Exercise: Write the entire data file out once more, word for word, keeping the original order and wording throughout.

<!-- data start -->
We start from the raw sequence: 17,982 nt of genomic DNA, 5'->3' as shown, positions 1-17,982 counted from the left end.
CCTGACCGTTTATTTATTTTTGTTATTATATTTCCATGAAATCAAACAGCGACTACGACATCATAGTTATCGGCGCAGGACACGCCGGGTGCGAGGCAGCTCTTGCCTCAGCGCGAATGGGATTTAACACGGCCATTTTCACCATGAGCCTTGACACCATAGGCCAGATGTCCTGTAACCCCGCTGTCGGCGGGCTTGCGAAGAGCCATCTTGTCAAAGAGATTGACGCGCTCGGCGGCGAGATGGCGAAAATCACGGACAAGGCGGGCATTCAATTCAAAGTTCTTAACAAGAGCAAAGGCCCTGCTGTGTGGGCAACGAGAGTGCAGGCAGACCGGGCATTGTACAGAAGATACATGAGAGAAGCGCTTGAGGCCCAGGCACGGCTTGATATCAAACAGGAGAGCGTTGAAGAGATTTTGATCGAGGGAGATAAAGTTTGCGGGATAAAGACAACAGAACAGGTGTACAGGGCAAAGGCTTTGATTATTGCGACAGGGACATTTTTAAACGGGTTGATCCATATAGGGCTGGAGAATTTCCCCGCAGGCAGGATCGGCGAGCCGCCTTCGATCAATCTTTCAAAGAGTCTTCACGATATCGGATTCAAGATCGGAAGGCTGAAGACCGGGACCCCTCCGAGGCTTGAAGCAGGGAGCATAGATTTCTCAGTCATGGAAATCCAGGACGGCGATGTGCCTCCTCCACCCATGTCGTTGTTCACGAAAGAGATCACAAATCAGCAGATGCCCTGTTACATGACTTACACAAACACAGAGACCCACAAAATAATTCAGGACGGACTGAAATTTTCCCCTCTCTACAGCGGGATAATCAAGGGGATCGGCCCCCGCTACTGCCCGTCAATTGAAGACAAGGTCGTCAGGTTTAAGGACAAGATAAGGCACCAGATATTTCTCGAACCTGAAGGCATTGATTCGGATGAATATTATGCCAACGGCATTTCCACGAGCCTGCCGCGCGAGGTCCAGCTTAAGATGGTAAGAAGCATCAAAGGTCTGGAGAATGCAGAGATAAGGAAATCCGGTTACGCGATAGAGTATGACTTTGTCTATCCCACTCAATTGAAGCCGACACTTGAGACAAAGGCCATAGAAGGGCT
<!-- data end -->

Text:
We start from the raw sequence: 17,982 nt of genomic DNA, 5'->3' as shown, positions 1-17,982 counted from the left end.
CCTGACCGTTTATTTATTTTTGTTATTATATTTCCATGAAATCAAACAGCGACTACGACATCATAGTTATCGGCGCAGGACACGCCGGGTGCGAGGCAGCTCTTGCCTCAGCGCGAATGGGATTTAACACGGCCATTTTCACCATGAGCCTTGACACCATAGGCCAGATGTCCTGTAACCCCGCTGTCGGCGGGCTTGCGAAGAGCCATCTTGTCAAAGAGATTGACGCGCTCGGCGGCGAGATGGCGAAAATCACGGACAAGGCGGGCATTCAATTCAAAGTTCTTAACAAGAGCAAAGGCCCTGCTGTGTGGGCAACGAGAGTGCAGGCAGACCGGGCATTGTACAGAAGATACATGAGAGAAGCGCTTGAGGCCCAGGCACGGCTTGATATCAAACAGGAGAGCGTTGAAGAGATTTTGATCGAGGGAGATAAAGTTTGCGGGATAAAGACAACAGAACAGGTGTACAGGGCAAAGGCTTTGATTATTGCGACAGGGACATTTTTAAACGGGTTGATCCATATAGGGCTGGAGAATTTCCCCGCAGGCAGGATCGGCGAGCCGCCTTCGATCAATCTTTCAAAGAGTCTTCACGATATCGGATTCAAGATCGGAAGGCTGAAGACCGGGACCCCTCCGAGGCTTGAAGCAGGGAGCATAGATTTCTCAGTCATGGAAATCCAGGACGGCGATGTGCCTCCTCCACCCATGTCGTTGTTCACGAAAGAGATCACAAATCAGCAGATGCCCTGTTACATGACTTACACAAACACAGAGACCCACAAAATAATTCAGGACGGACTGAAATTTTCCCCTCTCTACAGCGGGATAATCAAGGGGATCGGCCCCCGCTACTGCCCGTCAATTGAAGACAAGGTCGTCAGGTTTAAGGACAAGATAAGGCACCAGATATTTCTCGAACCTGAAGGCATTGATTCGGATGAATATTATGCCAACGGCATTTCCACGAGCCTGCCGCGCGAGGTCCAGCTTAAGATGGTAAGAAGCATCAAAGGTCTGGAGAATGCAGAGATAAGGAAATCCGGTTACGCGATAGAGTATGACTTTGTCTATCCCACTCAATTGAAGCCGACACTTGAGACAAAGGCCATAGAAGGGCT